If Christianity is a contest, we’ve lost already. A reading of Luke 13:1-5 suggests this.

Some who were present with him at that time told him about the Galileans whose blood Pilate mixed with their sacrifices. In answer, Jesus said to them, ‘Do you think that these Galileans suffered such things because they were more sinful than all [other] Galileans? No, I tell you; rather, unless you repent you will all likewise perish. Or those eighteen [souls] who were killed when the tower at Siloam fell on them — were they greater debtors than all people who live in Jerusalem? No, I tell you; rather, unless you repent, you all will likewise perish.

I was once told that, ‘All you need to do to keep God happy is live by the 10 Commandments and Sermon on the mount.’

This is easier said than done. Jesus spent a great deal of time showing how far we are from doing ‘all we need to do’. People naturally think, if they think about these matters at all, that there is a hierarchy of goodness, and if you past 50% (or just do better than others) you’ll be ok. That’s where the Galileans come in.

Galileans, in the minds of your average resident of Judea, were either country hicks or revolutionaries. They were looked down upon by respectable Judeans. A fellow called Nathaniel initially questioned Jesus’ character on this basis: ‘Can anything good come from Nazareth?’

These particular Galileans were either in the temple making sin-offerings when Pilate took vengeance on them for some crime he thought they had done, OR they were terrorists caught in the act of killing Romans (or Roman sympathisers) and Pilate slaughtered them over the bodies of their own victims.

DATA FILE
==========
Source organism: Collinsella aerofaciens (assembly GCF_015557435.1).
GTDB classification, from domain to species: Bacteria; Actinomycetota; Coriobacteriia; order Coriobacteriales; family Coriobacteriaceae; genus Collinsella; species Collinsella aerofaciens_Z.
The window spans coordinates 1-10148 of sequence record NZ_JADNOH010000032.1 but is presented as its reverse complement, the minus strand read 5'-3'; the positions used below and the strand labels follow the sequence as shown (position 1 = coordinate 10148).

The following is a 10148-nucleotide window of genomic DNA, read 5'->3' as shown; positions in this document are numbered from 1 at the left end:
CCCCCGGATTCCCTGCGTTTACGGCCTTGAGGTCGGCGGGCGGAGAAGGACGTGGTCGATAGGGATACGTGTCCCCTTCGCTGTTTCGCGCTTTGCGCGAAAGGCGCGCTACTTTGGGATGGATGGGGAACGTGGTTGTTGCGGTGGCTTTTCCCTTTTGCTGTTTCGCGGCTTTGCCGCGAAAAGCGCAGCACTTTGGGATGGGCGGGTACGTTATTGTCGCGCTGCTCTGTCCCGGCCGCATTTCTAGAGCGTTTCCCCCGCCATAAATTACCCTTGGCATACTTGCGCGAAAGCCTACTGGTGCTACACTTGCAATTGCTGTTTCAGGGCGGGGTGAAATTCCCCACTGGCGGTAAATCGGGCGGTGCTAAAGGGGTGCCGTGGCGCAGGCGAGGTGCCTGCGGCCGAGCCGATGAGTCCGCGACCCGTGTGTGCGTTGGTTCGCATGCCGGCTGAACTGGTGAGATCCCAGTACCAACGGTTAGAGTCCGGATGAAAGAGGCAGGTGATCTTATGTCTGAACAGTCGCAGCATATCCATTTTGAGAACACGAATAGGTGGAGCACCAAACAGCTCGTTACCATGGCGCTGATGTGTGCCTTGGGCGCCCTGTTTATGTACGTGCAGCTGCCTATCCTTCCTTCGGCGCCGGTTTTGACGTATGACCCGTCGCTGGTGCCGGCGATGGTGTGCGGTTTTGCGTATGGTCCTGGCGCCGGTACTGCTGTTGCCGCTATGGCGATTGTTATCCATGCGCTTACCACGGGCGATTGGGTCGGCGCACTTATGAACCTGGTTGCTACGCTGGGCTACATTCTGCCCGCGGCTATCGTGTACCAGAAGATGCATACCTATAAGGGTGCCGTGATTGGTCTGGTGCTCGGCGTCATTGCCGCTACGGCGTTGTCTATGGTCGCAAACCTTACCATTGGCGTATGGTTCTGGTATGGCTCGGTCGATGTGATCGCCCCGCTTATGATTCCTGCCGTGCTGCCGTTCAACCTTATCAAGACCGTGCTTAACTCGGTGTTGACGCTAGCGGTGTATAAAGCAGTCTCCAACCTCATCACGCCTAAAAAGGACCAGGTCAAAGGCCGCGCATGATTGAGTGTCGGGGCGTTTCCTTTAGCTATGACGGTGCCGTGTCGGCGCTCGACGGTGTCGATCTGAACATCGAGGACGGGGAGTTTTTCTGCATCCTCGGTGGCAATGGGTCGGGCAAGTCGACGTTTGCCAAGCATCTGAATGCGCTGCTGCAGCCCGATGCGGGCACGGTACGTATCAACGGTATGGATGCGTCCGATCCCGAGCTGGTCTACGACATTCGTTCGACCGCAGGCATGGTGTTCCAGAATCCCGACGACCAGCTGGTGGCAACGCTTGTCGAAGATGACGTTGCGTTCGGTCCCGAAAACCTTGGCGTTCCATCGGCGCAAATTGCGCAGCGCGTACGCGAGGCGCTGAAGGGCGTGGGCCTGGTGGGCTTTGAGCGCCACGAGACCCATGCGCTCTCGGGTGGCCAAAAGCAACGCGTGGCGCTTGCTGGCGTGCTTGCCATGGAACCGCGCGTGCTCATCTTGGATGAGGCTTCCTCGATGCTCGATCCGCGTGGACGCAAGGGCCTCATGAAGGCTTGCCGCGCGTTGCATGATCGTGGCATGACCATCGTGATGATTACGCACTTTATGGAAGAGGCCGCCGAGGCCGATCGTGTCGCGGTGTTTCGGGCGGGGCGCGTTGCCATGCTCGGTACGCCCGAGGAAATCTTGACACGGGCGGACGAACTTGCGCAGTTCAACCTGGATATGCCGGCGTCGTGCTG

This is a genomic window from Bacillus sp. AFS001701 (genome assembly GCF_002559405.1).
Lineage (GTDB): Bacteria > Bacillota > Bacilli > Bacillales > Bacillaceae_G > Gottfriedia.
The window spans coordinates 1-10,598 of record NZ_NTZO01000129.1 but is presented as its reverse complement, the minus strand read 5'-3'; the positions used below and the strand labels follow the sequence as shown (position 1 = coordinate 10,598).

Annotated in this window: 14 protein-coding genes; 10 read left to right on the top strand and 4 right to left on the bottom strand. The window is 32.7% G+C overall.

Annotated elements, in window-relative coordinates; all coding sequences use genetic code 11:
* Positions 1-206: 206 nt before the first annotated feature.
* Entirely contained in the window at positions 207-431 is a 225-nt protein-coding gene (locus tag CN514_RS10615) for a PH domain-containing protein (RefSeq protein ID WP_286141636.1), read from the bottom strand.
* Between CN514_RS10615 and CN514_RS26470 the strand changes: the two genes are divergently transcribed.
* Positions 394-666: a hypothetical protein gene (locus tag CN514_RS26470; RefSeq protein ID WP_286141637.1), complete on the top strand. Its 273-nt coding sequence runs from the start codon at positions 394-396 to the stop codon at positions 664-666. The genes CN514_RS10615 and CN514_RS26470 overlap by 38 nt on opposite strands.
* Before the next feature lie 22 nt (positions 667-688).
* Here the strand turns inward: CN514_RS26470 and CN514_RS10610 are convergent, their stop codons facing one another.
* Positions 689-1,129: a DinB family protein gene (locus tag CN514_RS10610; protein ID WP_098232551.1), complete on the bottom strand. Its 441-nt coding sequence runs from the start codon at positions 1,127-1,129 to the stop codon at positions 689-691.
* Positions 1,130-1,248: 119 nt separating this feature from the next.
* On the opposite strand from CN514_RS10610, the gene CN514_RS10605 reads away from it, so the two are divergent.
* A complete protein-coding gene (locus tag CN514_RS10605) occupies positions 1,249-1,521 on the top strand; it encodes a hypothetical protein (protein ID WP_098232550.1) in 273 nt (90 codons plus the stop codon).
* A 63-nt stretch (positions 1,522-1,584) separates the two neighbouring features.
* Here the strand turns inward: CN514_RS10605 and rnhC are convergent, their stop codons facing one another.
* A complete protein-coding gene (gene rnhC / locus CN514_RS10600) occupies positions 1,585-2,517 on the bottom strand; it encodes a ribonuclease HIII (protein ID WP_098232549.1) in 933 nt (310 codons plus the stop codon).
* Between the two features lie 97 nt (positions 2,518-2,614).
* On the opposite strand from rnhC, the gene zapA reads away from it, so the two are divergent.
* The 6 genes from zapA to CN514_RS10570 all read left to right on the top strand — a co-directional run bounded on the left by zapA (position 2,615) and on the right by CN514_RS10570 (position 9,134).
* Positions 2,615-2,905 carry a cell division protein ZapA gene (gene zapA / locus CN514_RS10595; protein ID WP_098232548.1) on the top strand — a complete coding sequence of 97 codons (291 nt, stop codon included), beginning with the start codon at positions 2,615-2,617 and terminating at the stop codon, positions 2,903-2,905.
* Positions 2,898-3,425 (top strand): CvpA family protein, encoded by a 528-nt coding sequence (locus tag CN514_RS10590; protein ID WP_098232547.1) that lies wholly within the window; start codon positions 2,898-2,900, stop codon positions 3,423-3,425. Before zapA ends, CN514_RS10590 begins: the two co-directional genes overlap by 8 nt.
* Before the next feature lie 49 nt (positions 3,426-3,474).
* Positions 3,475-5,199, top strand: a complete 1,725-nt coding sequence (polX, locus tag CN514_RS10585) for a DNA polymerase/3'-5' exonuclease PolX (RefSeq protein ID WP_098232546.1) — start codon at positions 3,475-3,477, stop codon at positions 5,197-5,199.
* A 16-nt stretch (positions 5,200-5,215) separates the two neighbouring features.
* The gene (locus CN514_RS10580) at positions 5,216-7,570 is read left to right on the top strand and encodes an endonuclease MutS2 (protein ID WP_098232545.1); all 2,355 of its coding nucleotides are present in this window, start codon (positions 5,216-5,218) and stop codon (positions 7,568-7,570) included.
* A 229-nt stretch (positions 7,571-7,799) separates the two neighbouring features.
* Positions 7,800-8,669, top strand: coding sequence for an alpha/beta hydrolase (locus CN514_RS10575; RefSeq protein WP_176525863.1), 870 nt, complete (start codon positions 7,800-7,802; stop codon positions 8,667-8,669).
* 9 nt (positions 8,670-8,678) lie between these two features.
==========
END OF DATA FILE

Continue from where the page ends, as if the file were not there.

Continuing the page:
Were these Galileans worse than all Galileans because this sudden death came upon them? Did they receive a special judgment from God for their evil? Jesus said, ‘No’.

The Lord Jesus says we are all in the same boat as the Galatians; unless we repent, we will all perish.  He repeats this message with an example of his own — those who seem to have been taken in an accident – a tower in Jerusalem fell on them. Were they worse than others? No, they were just like us. Unless we repent, we all will likewise perish.

Jesus did not say this because he was somehow in a bad mood that day, and it was not said because Jesus had little concern for the people he was speaking to. His aim was to use some vivid and real examples to benefit people who were in great need but didn’t know it.

What is a Sinner?

Technically, sin is not doing what God requires of us, and it is also doing what God tells us not to do. The sober reading of the law of God shows us that we don’t do what God says and we do do what he forbids.

But in a more basic way, we are born covenant breakers. Our first parent Adam was made good and could do good, but decided not to.  By this disobedience, he sinned and brought death upon himself and all of us, his children.  David in Ps. 51 says “In sin my mother conceived me.”, meaning that from conception, David was a sinner, and so are all of us.

What is Repentance?:

  •  It is not ‘turning over a new leaf.’
  • Nor is it joining a support group (Alcoholics Anonymous, Weight Watchers, or the local church).
  • It is not acting according to ideas of positive thinking or some pop psychology.

 So what is repentance? It is a change of mind, not a change in behaviour (though true repentance results in changes of behaviour). In particular, is it a change in our opinion about our own basic ‘goodness’ and a change in our attitude toward the Lord Jesus Christ.

Continued in Part 2.

Unless you repent, you will all likewise perish (Luke 13) — Part 2

Continued from Part 1.

We need to repent. That is, we need to change our thinking.

This means that we need to reconsider our own position, as Jesus had urged his hearers just before the talk about Galileans (Luke 12: 57-59).